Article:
Kozinski, according to Murphy and two others present at the time who spoke to The Post, said that if that were the case, she should work out naked. Those in the group tried to change the subject, Murphy and the others present said, but Kozinski kept steering the conversation toward the idea of Murphy exercising without clothes.
“It wasn’t just clear that he was imagining me naked, he was trying to invite other people — my professional colleagues — to do so as well,” Murphy said. “That was what was humiliating about it.”
Murphy, who was 30 at the time of the incident and is now 36, provided The Post with a 2012 email showing that she told a mentor about what had happened at the time. Two of Murphy’s friends who were present at the time of the encounter, speaking on the condition of anonymity, also confirmed her account. Bond, similarly, provided emails showing that she told a friend what had happened at least as of 2008.
The friend, fellow romance novelist Eve Ortega, provided the same emails. She confirmed that Bond had told her years ago that Kozinski made inappropriate sexual comments and showed her porn.
Kozinski has previously been embroiled in controversies relating to sexually explicit material.
In 2008, the Los Angeles Times revealed that Kozinski had maintained an email list that he used to distribute crude jokes, some of them sexually themed, and that he had a publicly accessible website that contained pornographic images.
A judicial investigation ultimately found that Kozinski did not intend to allow the public to see the material, and that instead the judge and his son were careless in protecting a private server from being accessible on the Internet.
Anthony J. Scirica, then the chief judge of the U.S. Court of Appeals for the 3rd Circuit, wrote at the time that Kozinski’s “conduct exhibiting poor judgment with respect to this material created a public controversy that can reasonably be seen as having resulted in embarrassment to the institution of the federal judiciary.”
According to Scirica’s report, Kozinski said that he used the server to keep a variety of items he received by email, including TV commercials, video clips, cartoons, games and song parodies.
Of the sexually explicit files, Kozinski testified: “Some I thought were odd or funny or bizarre, but mostly I don’t have a very good reason for holding onto them. I certainly did not send them to anyone else or ask anyone to send me similar files,” according to Scirica’s report.
Kozinski also testified that he “does not visit and has no interest in pornographic websites,” according to Scirica’s report. He separately apologized for any embarrassment he had caused in maintaining the email list and said he had stopped sending the jokes.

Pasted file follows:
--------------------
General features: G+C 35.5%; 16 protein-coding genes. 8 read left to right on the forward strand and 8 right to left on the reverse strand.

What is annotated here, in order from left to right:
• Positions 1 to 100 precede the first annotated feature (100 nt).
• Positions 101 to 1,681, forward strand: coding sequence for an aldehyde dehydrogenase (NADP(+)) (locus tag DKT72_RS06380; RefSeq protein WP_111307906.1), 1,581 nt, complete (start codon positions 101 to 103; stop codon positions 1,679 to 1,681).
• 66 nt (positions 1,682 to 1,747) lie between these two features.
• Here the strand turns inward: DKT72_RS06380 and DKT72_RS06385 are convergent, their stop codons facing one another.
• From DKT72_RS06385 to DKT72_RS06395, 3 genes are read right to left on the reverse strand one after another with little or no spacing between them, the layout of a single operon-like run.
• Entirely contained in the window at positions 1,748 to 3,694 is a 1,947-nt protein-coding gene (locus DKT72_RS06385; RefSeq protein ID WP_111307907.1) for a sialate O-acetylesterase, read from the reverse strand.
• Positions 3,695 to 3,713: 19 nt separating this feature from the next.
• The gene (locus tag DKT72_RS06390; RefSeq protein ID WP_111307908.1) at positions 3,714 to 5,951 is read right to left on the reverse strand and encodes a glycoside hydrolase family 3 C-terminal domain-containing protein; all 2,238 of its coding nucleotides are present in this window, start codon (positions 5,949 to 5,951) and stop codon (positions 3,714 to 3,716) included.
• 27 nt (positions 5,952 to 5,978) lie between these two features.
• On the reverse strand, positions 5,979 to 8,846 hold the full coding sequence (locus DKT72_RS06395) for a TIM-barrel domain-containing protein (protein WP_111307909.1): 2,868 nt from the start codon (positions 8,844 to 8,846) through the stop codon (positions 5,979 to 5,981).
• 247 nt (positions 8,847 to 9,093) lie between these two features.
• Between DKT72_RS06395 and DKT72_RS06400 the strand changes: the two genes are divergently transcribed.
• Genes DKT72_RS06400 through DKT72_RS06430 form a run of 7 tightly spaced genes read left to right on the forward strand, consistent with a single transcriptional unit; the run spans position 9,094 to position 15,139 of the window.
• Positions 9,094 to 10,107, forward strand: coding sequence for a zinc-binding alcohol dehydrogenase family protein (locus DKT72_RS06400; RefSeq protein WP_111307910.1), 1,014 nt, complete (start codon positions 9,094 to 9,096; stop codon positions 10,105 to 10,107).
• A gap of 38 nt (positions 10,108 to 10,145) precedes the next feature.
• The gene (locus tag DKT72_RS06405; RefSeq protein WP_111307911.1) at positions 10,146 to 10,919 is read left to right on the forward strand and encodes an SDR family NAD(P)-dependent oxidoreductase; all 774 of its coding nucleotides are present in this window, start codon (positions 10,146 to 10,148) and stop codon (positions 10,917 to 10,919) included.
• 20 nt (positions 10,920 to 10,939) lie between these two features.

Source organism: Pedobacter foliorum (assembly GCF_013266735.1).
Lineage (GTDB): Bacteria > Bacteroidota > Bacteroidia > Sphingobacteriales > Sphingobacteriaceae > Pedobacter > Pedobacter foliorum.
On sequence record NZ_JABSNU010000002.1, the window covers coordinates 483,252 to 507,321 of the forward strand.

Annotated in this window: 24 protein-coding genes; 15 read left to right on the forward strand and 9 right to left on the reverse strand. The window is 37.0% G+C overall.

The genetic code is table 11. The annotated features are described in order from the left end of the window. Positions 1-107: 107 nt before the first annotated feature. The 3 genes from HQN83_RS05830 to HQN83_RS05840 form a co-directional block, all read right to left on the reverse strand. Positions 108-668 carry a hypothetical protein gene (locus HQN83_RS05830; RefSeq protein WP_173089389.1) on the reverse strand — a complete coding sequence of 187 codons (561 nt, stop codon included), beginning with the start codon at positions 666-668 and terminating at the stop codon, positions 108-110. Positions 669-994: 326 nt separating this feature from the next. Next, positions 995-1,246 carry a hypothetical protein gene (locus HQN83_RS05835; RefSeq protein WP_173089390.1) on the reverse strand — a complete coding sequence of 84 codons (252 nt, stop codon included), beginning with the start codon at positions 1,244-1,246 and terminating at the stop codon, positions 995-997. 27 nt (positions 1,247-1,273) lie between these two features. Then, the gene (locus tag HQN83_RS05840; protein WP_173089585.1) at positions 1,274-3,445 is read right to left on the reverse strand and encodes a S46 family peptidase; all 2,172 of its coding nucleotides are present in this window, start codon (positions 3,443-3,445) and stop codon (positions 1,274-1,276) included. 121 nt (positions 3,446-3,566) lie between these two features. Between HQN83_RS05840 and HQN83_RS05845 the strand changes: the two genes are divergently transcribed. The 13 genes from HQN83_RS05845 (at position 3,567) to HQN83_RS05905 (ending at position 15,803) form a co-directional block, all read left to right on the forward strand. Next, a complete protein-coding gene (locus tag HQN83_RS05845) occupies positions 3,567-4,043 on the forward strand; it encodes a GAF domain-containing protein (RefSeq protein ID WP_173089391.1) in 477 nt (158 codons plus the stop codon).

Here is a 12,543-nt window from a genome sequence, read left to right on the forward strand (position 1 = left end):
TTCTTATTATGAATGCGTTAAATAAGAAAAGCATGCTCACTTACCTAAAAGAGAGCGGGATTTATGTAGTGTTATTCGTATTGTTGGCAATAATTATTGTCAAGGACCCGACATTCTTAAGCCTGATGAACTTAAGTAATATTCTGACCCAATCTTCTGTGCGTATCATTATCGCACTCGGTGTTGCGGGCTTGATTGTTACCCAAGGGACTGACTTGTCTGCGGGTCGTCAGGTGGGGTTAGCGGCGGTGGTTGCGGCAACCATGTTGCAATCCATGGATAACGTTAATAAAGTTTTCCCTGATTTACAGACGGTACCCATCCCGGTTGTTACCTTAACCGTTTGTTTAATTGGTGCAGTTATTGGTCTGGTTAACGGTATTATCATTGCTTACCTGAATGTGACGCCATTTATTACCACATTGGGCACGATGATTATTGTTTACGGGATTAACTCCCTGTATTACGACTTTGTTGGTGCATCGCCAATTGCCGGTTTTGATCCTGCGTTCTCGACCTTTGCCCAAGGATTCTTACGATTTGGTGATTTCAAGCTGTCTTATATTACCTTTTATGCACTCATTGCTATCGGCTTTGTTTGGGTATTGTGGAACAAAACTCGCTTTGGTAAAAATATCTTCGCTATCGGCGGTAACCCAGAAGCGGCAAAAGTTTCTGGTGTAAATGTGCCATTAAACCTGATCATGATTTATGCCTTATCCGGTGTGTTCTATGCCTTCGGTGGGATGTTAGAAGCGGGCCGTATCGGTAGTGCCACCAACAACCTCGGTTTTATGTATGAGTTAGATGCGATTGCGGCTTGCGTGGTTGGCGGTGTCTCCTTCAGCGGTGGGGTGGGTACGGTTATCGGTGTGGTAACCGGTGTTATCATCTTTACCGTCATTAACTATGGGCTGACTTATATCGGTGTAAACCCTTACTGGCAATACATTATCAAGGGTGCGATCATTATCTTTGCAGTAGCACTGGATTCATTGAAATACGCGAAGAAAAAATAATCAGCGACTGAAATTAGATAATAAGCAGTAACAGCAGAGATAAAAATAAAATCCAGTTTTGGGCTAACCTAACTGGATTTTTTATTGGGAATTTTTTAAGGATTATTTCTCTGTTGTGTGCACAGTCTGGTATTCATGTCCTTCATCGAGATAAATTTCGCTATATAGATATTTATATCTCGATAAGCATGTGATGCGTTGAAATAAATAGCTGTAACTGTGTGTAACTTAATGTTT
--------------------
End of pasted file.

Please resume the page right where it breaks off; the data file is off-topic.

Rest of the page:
Bond said the images Kozinski showed her seemed to come from his private server, because he pulled them from a site containing the term “kozinski.com.”
The other Kozinski clerk who said the judge showed her porn declined to provide specifics out of fear that Kozinski would be able to identify her. Bond said Kozinski also showed her a chart he claimed he and his friends from college had made to list the women with whom they had had sexual relations.
Bond said either Kozinski or his administrative assistant reached out to her around the time of the news reporting on his private server, asking if she would be willing to defend his character. She wrote Ortega about the inquiry in 2008, according to emails the women shared with The Post, and Ortega responded that it “sounds like a very bad idea to me.”
“I know he brought you into his office to show you porn, I know he made sexual innuendos to you. I know this because you told me so in DC, and you even used the words sexual harassment,” Ortega wrote. “You said you would warn off other women thinking of clerking for him. And if there’s a woman out there he harassed worse than you, do you really want to be pitted against her? Because that’s what it would be. I’m worried that this is what he’s asking you to do — to be the female, intelligent face of his defense and make whoever it is accusing him look like a stupid slut, and then he hopefully never has to actually address those allegations.”
Kozinski was born in Romania to Holocaust survivors in 1950, and the family fled the communist state when he was a boy. Decades ago, long before he was a federal judge, he appeared on the television show “The Dating Game,” planting a kiss on a surprised young woman who selected him for a date. He is married and has three sons.